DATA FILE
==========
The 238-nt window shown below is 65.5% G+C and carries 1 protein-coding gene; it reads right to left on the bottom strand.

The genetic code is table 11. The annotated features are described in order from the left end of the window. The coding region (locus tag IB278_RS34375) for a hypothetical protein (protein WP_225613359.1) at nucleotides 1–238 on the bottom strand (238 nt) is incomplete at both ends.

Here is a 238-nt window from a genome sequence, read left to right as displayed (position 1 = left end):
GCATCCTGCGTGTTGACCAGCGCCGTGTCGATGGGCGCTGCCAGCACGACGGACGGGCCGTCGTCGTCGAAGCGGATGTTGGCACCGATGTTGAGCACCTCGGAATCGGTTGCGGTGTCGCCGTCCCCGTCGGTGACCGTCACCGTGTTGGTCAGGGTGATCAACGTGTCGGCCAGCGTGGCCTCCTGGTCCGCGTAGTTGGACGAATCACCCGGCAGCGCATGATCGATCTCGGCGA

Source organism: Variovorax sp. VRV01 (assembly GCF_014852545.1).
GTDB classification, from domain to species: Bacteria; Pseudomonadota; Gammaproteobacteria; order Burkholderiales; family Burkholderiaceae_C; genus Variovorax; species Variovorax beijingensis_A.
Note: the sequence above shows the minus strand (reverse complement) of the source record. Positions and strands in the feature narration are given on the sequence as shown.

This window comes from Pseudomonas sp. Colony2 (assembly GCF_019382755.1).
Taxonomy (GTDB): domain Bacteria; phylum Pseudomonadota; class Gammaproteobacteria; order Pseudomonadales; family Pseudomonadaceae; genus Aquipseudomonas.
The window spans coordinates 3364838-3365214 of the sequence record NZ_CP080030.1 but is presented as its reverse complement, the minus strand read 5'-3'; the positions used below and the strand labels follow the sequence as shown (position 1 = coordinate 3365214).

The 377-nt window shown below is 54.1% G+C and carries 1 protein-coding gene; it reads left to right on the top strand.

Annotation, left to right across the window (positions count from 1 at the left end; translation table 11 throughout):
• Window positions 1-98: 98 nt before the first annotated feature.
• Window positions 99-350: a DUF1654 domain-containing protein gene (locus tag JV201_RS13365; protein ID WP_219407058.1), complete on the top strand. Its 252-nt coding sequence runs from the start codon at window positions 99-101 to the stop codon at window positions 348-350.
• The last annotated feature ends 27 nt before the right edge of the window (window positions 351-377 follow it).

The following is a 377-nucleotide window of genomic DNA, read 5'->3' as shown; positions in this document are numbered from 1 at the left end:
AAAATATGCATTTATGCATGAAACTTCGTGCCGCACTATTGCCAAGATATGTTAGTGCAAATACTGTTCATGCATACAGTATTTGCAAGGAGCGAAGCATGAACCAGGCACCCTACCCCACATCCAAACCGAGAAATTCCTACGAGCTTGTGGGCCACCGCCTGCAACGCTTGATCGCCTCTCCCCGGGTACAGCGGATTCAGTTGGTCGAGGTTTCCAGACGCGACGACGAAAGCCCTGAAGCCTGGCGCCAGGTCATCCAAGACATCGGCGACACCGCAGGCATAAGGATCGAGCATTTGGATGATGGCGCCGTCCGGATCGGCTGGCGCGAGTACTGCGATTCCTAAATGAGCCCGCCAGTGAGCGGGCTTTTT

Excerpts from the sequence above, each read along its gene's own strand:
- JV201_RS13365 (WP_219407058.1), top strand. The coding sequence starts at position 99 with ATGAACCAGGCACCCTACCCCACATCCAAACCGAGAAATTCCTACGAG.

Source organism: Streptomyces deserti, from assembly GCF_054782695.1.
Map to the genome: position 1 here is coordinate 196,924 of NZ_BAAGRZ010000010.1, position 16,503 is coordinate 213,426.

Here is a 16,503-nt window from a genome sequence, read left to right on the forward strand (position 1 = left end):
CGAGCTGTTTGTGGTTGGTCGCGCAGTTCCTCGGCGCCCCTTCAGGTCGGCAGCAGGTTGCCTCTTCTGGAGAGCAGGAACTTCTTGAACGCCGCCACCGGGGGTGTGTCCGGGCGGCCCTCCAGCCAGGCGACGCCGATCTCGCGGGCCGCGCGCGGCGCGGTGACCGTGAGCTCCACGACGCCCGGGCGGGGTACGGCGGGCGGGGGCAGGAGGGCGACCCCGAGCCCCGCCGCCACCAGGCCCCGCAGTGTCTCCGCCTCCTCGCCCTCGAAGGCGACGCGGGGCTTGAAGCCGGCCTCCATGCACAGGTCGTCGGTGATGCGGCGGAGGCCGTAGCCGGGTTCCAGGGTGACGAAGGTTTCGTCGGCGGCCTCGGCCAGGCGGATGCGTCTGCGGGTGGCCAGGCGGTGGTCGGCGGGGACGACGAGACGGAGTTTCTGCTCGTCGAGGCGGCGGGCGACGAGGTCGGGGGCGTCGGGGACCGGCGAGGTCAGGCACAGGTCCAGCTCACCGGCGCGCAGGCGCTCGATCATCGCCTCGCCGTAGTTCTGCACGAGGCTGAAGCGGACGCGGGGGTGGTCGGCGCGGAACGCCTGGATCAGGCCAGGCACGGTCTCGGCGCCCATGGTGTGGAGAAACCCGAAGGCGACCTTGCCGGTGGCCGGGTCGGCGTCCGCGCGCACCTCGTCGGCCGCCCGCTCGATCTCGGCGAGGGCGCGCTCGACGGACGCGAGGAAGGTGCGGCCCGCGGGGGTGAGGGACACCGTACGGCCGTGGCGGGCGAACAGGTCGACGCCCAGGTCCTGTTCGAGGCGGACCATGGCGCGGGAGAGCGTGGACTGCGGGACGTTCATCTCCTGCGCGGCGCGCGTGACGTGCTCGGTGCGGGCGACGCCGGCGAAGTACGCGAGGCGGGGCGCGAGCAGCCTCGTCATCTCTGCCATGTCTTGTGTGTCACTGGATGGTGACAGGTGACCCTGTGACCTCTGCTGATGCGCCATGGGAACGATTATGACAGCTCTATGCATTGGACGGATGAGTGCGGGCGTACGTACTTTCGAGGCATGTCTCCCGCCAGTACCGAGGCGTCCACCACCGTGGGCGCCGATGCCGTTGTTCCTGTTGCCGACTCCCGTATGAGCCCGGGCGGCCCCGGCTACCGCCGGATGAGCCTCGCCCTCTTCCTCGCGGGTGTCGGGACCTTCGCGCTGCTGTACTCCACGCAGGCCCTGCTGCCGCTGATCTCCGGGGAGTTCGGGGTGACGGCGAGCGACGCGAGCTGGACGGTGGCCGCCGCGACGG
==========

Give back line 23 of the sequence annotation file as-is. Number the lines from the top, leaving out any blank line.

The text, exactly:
CGAGCTGTTTGTGGTTGGTCGCGCAGTTCCTCGGCGCCCCTTCAGGTCGGCAGCAGGTTGCCTCTTCTGGAGAGCAGGAACTTCTTGAACGCCGCCACCGGGGGTGTGTCCGGGCGGCCCTCCAGCCAGGCGACGCCGATCTCGCGGGCCGCGCGCGGCGCGGTGACCGTGAGCTCCACGACGCCCGGGCGGGGTACGGCGGGCGGGGGCAGGAGGGCGACCCCGAGCCCCGCCGCCACCAGGCCCCGCAGTGTCTCCGCCTCCTCGCCCTCGAAGGCGACGCGGGGCTTGAAGCCGGCCTCCATGCACAGGTCGTCGGTGATGCGGCGGAGGCCGTAGCCGGGTTCCAGGGTGACGAAGGTTTCGTCGGCGGCCTCGGCCAGGCGGATGCGTCTGCGGGTGGCCAGGCGGTGGTCGGCGGGGACGACGAGACGGAGTTTCTGCTCGTCGAGGCGGCGGGCGACGAGGTCGGGGGCGTCGGGGACCGGCGAGGTCAGGCACAGGTCCAGCTCACCGGCGCGCAGGCGCTCGATCATCGCCTCGCCGTAGTTCTGCACGAGGCTGAAGCGGACGCGGGGGTGGTCGGCGCGGAACGCCTGGATCAGGCCAGGCACGGTCTCGGCGCCCATGGTGTGGAGAAACCCGAAGGCGACCTTGCCGGTGGCCGGGTCGGCGTCCGCGCGCACCTCGTCGGCCGCCCGCTCGATCTCGGCGAGGGCGCGCTCGACGGACGCGAGGAAGGTGCGGCCCGCGGGGGTGAGGGACACCGTACGGCCGTGGCGGGCGAACAGGTCGACGCCCAGGTCCTGTTCGAGGCGGACCATGGCGCGGGAGAGCGTGGACTGCGGGACGTTCATCTCCTGCGCGGCGCGCGTGACGTGCTCGGTGCGGGCGACGCCGGCGAAGTACGCGAGGCGGGGCGCGAGCAGCCTCGTCATCTCTGCCATGTCTTGTGTGTCACTGGATGGTGACAGGTGACCCTGTGACCTCTGCTGATGCGCCATGGGAACGATTATGACAGCTCTATGCATTGGACGGATGAGTGCGGGCGTACGTACTTTCGAGGCATGTCTCCCGCCAGTACCGAGGCGTCCACCACCGTGGGCGCCGATGCCGTTGTTCCTGTTGCCGACTCCCGTATGAGCCCGGGCGGCCCCGGCTACCGCCGGATGAGCCTCGCCCTCTTCCTCGCGGGTGTCGGGACCTTCGCGCTGCTGTACTCCACGCAGGCCCTGCTGCCGCTGATCTCCGGGGAGTTCGGGGTGACGGCGAGCGACGCGAGCTGGACGGTGGCCGCCGCGACGG